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Common Urostomy Problems

Urinary Crystals

Urinary crystals on the stoma or skin are linked to alkaline urine – the crystals look like white, gritty particles and may lead to stoma irritation or bleeding of the stoma.

You should try to keep your urine acidic through:

  • Drinking cranberry juice
  • Eating live yoghurt
  • Keeping well-hydrated by drinking water

Proper cleaning and careful fitting of the pouch will also help to prevent urinary crystals forming. There are also gels and washes available to help reduce urinary crystals – please
contact your stoma care nurse for more information.

Mucous Build Up

The appearance of mucous is normal as your urostomy is made from a piece of bowel. It looks white and sticky and can commonly be mistaken as a sign of infection.

Urine Infection

If your urine is cloudy, and has an offensive odour, or is thicker and darker than normal or if you feel shivery, have a high temperature, nausea or vomiting then you may have a urine infection and should contact your GP or stoma care nurse for advice.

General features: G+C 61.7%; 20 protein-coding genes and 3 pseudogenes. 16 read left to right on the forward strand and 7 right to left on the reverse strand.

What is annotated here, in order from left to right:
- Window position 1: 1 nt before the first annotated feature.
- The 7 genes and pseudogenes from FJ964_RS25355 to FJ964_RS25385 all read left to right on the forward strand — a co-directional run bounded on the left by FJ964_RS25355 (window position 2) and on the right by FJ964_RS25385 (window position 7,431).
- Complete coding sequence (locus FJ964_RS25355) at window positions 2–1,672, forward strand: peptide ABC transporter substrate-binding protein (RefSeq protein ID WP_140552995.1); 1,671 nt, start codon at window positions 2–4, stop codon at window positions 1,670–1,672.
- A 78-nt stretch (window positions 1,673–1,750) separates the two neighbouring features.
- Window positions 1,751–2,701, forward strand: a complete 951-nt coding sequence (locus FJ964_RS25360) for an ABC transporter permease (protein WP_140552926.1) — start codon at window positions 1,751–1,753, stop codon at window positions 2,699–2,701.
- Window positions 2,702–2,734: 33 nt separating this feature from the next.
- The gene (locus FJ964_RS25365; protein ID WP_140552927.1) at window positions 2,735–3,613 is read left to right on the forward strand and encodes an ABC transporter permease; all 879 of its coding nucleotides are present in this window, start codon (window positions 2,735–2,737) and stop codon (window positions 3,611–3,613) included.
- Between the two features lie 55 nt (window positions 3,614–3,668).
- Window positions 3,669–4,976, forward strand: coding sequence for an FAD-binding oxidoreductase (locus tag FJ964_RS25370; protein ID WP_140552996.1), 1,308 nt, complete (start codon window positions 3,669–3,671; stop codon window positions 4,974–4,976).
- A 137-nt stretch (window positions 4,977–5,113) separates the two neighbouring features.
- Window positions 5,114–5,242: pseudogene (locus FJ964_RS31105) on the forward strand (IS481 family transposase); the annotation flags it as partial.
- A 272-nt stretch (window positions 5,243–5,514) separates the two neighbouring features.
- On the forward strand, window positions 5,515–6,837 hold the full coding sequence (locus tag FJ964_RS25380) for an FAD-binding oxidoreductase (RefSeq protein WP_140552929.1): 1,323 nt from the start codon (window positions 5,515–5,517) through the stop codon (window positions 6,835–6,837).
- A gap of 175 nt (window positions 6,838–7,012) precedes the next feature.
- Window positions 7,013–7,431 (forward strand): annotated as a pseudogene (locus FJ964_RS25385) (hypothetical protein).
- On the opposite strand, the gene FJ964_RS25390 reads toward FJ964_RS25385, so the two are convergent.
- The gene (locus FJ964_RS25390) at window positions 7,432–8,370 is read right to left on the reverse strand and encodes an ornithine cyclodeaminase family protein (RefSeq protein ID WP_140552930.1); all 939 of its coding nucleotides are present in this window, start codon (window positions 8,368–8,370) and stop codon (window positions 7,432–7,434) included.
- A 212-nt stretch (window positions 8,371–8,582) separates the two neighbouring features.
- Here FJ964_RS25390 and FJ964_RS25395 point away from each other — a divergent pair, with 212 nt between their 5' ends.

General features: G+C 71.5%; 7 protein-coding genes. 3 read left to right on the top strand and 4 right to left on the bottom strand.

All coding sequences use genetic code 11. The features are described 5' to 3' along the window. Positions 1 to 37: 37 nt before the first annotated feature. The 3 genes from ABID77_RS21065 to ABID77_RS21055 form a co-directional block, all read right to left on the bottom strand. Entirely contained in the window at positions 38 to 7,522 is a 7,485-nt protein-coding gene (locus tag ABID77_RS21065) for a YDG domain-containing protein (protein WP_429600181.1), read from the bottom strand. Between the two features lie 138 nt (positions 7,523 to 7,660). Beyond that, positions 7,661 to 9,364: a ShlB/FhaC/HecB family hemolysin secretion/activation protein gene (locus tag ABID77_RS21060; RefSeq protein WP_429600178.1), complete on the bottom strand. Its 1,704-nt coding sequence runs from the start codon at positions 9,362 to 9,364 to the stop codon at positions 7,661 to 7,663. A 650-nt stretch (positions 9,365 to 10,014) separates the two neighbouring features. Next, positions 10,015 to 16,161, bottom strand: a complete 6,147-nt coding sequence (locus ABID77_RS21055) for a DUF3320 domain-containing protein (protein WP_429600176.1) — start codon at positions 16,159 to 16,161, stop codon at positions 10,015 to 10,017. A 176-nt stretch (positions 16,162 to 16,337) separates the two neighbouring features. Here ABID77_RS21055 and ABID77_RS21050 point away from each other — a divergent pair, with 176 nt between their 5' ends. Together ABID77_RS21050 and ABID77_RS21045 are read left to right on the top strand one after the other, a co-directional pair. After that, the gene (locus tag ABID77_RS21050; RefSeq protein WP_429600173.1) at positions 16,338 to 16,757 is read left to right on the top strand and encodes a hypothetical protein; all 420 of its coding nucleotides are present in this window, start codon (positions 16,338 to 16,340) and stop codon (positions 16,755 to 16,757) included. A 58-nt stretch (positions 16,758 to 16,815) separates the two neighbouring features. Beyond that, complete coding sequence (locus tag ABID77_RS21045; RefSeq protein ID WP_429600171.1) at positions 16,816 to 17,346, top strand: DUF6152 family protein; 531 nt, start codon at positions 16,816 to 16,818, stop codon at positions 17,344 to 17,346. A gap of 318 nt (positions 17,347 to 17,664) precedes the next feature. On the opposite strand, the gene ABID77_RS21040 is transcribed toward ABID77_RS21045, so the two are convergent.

Taking supplements such as Vitamin C and cranberry juice can help infection problems. However advice must be taken from your GP or stoma care nurse prior to taking these, as they can interfere with certain medications that you may be prescribed, such as Warfarin. It is also important to maintain good hygiene each day.

Trouble Sleeping at Night

A leg bag or night bag can be attached to a urostomy pouch to give greater capacity and help provide you with an uninterrupted night’s sleep.

These are available on prescription through Fittleworth and your stoma care nurse can advise you as to which leg bags or night bags are suitable.

Urostomy Bag Leakage

Urostomy bag leaks can occur for a variety of different reasons, which can include:

  • Urostomy bag hole is too large – this needs to be a snug fit
  • Urostomy bag is applied incorrectly – this can be due to creases in adhesive and abdominal skin behind the pouch. To combat this, the skin needs to be gently stretched
  • Skin is too moist – make sure the skin is dry before applying the stoma pouch
  • Stoma is in a dip or crease in the abdomen – try paste, washers or different pouches to help the adhesive gently conform to the body’s shape. Speak to your healthcare professional for advice.
  • Stoma is flat or retracted – you may need a stoma pouch with a convex flange.

Speak to your healthcare professional for advice.